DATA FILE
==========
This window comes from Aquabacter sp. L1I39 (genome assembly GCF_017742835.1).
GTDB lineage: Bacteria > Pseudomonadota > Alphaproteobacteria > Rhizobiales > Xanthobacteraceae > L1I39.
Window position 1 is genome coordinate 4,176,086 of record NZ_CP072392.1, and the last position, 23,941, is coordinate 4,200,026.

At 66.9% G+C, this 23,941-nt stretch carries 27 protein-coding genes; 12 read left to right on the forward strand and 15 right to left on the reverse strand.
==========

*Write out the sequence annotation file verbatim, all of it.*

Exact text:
This window comes from Aquabacter sp. L1I39 (genome assembly GCF_017742835.1).
GTDB lineage: Bacteria > Pseudomonadota > Alphaproteobacteria > Rhizobiales > Xanthobacteraceae > L1I39.
Window position 1 is genome coordinate 4,176,086 of record NZ_CP072392.1, and the last position, 23,941, is coordinate 4,200,026.

At 66.9% G+C, this 23,941-nt stretch carries 27 protein-coding genes; 12 read left to right on the forward strand and 15 right to left on the reverse strand.